Economy: The Fed Steps In

Alice Rivlin
Alice Rivlin (Brookings Institution)
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Alice Rivlin
Economist and Former Director, Office of Management and Budget
Monday, March 17, 2008; 12:00 PM

The The Federal Reserve took dramatic action on multiple fronts last night to avert a crisis of the global financial system, backing the acquisition of wounded investment firm Bear Stearns and increasing the flow of money to other banks squeezed for credit.

After a weekend of marathon negotiations in New York and Washington, the central bank undertook a broad effort to prevent key financial players from going under, including the unprecedented offer of short-term loans to investment banks and an unexpected cut in a special bank interest rate.

"The Fed had a busy weekend. It engineered the rescue of Bear Stearns. It set up a new discount window to lend to big investment banks taking mortgage-backed securities as collateral. And it cut the discount rate. That is a lot of emergency action," said Alice Rivlin, economist, former director of the Office of Management and Budget and founding director of the Congressional Budget Office, in an interview with

She was online Monday, March 17, at Noon ET to discuss the action of the Federal Reserve and how it will affect the economy.

Alice Rivlin, economist, former director of the Office of Management and Budget and founding director of the Congressional Budget Office, was online Monday, March 17, at Noon ET to discuss the action of the Federal Reserve and how it will affect the economy.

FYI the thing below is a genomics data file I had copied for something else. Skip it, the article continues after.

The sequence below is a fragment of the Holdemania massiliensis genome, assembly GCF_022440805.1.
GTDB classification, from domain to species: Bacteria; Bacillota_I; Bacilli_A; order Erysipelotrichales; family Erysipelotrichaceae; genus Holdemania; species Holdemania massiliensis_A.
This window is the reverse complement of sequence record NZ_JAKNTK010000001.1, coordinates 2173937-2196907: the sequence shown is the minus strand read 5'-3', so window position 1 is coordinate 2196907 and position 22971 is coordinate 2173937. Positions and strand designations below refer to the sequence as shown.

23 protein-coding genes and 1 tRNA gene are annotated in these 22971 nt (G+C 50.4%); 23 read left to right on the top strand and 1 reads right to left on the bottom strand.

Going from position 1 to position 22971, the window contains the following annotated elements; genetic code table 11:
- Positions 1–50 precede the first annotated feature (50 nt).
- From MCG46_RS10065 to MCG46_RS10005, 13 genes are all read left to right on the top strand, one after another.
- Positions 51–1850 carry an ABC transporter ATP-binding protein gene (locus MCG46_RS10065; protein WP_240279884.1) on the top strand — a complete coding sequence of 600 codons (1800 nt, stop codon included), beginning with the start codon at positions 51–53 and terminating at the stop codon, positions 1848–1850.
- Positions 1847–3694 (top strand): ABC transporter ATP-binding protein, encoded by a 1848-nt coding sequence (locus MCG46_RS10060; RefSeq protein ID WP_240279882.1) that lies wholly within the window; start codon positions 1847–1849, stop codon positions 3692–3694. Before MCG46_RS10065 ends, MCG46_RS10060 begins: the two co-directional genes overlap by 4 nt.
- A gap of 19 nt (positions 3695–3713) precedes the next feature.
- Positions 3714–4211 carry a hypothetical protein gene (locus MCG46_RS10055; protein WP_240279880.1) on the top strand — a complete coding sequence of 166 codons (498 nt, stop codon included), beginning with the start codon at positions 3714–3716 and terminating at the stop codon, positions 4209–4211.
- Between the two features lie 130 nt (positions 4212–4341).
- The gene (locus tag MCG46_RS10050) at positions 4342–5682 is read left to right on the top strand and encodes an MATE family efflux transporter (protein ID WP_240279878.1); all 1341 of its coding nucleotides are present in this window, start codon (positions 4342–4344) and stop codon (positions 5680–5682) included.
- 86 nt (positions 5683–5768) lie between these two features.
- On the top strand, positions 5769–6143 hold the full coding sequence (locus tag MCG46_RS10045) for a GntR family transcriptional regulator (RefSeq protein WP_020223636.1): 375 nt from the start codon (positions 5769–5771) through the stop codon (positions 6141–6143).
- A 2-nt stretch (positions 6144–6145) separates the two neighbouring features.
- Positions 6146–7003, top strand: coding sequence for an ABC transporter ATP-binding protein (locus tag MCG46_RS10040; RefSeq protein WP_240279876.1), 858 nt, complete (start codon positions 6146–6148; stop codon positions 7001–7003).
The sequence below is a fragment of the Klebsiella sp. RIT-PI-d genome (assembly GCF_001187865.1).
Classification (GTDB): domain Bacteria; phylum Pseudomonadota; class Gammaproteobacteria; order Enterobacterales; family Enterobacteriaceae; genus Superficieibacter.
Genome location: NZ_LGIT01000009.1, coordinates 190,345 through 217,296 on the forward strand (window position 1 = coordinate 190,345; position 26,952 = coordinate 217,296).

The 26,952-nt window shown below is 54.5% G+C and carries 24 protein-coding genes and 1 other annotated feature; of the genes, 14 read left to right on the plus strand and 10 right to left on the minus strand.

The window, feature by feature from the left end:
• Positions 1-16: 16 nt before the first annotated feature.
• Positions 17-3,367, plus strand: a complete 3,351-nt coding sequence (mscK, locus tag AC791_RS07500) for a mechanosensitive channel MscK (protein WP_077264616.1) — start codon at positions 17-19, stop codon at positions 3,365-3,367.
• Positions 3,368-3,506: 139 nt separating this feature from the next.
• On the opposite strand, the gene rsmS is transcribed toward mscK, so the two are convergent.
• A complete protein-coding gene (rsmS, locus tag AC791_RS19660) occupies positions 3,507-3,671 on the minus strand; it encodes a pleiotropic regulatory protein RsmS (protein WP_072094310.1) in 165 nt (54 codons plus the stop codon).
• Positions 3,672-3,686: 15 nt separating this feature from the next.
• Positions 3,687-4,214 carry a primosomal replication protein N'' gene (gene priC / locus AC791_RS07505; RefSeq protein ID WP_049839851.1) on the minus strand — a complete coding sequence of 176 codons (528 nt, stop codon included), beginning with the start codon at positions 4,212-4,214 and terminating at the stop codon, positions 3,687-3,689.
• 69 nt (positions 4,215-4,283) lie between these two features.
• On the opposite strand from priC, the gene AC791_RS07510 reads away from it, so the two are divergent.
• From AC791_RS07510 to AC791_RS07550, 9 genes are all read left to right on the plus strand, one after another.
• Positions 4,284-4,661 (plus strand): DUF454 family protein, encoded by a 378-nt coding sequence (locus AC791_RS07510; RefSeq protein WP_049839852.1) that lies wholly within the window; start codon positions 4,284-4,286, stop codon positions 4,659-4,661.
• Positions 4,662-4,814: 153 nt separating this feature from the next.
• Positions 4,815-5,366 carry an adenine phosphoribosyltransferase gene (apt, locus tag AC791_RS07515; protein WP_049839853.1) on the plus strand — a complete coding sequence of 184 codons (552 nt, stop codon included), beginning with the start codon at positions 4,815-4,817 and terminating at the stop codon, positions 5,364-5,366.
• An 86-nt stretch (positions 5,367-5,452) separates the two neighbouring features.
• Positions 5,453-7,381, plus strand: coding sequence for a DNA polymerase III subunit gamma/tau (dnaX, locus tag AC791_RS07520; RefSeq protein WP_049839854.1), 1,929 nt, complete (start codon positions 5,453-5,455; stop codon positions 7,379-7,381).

A transcript follows.


Richmond, Va.: Thank you for taking our questions.

Please help me out with the fundamentals. Why is "bailing out" preferred over just letting things adjust on their own?

Alice Rivlin: If a major firm like Bear went down, it would have ripple effects across the financial sector and maybe across the economy. A lot of innocent by-standers might get caught in the tide.


New York, N.Y.: How and when will this economic climate catch up with smaller private companies and start-up companies?

Alice Rivlin: No one knows. Plenty of smaller companies are already feeling the effects of the slowing economy. Things may be slow for a while and then get better OR we may be in for a longer, deeper recession than we have had in some years.


Franklin, Tennessee: What happens when we get to the point that there is no reasonable way to make further cuts to the discount rate -- are we left with no options?